Robert F. Smith ’85, the founder and chief executive of Vista Equity Partners, pledged to pay off the Morehouse College class of 2019's student loans in a commencement address.

Chester Higgins Jr. / The New York Times

Robert F. Smith ’85, the founder and chief executive of Vista Equity Partners, pledged to pay off the Morehouse College class of 2019's student loans in a commencement address.

September 25, 2019

Robert F. Smith ’85 Fulfills Morehouse Graduation Promise With $34 Million Gift

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Morehouse College announced on Friday that Cornell alumnus Robert F. Smith ’85 and his family completed their promise to the Class of 2019 with a $34 million donation to the new Morehouse College Student Success Program.

The fund will pay off the loans of the class of 2019 and their parents that were taken out to afford their education at the institution, according to the press release.

Smith is currently the Chairman and CEO of Vista Equity Partners, an equity firm he founded in 2001, and has a net worth $5 billion according to Forbes. Prior to entering the financial services industry, Smith worked as an engineer after earning a chemical engineering degree at Cornell. He later decided to attend Columbia University where he earned an MBA in 1994.

At the Morehouse graduation this year, Smith received an honorary degree. He noted in his speech that he wanted to do something for his class.  At the graduation, Smith said he wanted all the students to be able to access the American dream.

“On behalf of the eight generations of my family that have been in this country, we’re going to put a little fuel in your bus,” Smith said at the ceremony. “This is my class, 2019. And my family is making a grant to eliminate their student loans.”

The gift is a part of the college’s Student Success Program, which will now accept donations with the purpose of reducing and eliminating loans of Morehouse students. Full and partial scholarships will be available for current and future students under the program as well as access to financial literacy programs for families.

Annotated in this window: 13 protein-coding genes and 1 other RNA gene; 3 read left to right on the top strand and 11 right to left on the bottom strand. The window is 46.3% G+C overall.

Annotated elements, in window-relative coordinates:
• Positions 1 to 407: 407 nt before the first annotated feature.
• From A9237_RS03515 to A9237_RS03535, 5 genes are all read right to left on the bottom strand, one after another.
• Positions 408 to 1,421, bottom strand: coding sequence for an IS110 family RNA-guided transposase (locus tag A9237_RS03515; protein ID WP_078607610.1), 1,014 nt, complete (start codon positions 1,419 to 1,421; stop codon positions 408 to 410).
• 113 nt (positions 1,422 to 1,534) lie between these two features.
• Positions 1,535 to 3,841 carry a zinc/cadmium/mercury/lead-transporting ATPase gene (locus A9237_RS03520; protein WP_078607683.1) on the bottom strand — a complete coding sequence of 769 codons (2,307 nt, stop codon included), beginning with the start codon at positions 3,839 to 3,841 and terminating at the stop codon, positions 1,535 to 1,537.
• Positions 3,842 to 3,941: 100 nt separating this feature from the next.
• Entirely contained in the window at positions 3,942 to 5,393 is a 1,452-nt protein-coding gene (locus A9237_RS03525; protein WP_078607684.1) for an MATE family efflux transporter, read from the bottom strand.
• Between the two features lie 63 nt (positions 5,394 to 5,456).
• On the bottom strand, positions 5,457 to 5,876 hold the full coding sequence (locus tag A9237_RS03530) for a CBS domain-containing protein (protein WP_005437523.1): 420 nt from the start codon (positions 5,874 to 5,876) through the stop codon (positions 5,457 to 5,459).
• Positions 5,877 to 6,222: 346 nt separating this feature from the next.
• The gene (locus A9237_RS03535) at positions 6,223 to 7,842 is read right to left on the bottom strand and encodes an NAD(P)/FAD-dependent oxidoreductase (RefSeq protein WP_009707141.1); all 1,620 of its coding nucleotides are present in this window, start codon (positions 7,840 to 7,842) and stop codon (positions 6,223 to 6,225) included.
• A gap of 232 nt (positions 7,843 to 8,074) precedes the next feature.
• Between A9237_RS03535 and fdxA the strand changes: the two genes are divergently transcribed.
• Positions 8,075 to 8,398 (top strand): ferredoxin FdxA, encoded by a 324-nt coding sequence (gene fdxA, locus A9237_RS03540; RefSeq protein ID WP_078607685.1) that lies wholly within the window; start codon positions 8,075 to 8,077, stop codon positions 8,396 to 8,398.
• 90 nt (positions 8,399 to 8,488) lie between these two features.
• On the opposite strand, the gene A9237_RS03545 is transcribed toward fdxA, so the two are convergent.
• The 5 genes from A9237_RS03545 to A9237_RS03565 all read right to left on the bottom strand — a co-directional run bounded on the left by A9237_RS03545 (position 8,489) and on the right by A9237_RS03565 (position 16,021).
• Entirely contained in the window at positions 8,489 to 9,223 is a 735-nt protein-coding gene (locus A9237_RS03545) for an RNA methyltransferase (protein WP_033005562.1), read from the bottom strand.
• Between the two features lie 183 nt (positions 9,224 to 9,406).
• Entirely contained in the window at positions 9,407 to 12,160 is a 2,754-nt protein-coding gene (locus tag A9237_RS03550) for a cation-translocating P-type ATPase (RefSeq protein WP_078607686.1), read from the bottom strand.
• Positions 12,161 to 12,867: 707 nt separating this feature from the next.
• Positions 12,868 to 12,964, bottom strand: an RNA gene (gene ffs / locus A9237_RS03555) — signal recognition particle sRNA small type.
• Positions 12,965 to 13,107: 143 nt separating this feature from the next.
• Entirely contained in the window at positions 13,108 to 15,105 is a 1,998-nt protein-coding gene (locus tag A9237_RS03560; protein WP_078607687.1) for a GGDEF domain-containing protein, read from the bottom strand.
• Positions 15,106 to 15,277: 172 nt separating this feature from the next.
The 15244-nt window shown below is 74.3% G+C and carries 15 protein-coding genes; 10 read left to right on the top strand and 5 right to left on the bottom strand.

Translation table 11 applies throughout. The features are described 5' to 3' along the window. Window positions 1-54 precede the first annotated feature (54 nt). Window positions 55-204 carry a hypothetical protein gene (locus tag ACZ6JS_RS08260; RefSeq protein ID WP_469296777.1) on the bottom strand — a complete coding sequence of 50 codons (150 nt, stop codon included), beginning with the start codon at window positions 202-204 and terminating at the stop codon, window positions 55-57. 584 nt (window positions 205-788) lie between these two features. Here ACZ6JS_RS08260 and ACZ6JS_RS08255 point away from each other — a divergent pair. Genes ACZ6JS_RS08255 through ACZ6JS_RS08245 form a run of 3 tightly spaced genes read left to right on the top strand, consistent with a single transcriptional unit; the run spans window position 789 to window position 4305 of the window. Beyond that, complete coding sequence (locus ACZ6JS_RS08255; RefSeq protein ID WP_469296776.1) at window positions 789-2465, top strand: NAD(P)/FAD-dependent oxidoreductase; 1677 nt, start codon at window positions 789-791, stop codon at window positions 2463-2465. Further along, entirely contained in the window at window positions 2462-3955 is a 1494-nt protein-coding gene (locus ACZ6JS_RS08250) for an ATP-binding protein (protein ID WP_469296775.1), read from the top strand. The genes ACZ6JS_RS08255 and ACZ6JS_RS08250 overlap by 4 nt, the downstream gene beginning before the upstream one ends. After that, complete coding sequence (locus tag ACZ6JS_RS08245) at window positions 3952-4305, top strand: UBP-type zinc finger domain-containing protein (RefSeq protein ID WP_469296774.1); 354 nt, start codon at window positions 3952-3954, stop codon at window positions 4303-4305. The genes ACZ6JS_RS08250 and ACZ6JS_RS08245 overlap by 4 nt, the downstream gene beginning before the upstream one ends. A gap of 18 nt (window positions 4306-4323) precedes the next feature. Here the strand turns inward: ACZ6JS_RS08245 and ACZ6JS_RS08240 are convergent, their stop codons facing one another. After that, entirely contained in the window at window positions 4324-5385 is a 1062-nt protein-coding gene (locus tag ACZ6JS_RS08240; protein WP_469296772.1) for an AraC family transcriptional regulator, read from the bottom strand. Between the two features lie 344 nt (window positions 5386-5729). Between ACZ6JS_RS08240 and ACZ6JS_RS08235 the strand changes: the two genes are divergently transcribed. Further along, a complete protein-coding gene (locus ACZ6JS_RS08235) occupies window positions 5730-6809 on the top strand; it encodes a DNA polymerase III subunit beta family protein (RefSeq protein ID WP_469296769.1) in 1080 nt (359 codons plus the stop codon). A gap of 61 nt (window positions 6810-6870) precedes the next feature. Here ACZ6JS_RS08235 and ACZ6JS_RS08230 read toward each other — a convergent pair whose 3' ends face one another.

President of Morehouse College David A. Thomas called it a “liberation gift.”

“It is our hope that our graduates will use their newfound financial freedom to pursue their career goals, to lead and serve the community, and to remember the spirit of the gift given to them by paying it forward to support the education of future classes of Morehouse Men,” Thomas said in a press release.

The current loan debt threshold for Morehouse graduates is between $35,000 and $40,000. The average debt for graduates of historically black colleges and universities is $26,266, double that of non-HBCU students, according to United Negro College Fund data in the press release.

Students who graduated in May 2019 or finished their degree requirements in the summer are eligible for the program for loan balances as of August 28, 2019. The six types of loans that will be repaid include federal subsidized loans, federal unsubsidized loans, Georgie Student Access Loans, Perkins Loans, Parent Plus Loans and some private student loans serviced through Morehouse college. The disbursement of funds is expected to be completed by Spring 2020.

Morehouse said it will study the impacts of the Student Success Program, paying particular attention to the “freedom of choice” given to those who graduate without the burden of student loan debt.

The gift is a part of a history of philanthropic actions for Smith. In 2016, he pledged $50 million to the chemical engineering school at Cornell, which was subsequently named after him.

Nor was this his first gift to Morehouse. In January 2019, Smith gave $1.5 million to the school for scholarships and the construction of a park.

Other charitable contributions include $20 million to the National Museum of African American History and Culture Smith. In 2017, he became the first African American billionaire to give a pledge to donate more than 50 percent of his wealth to charity.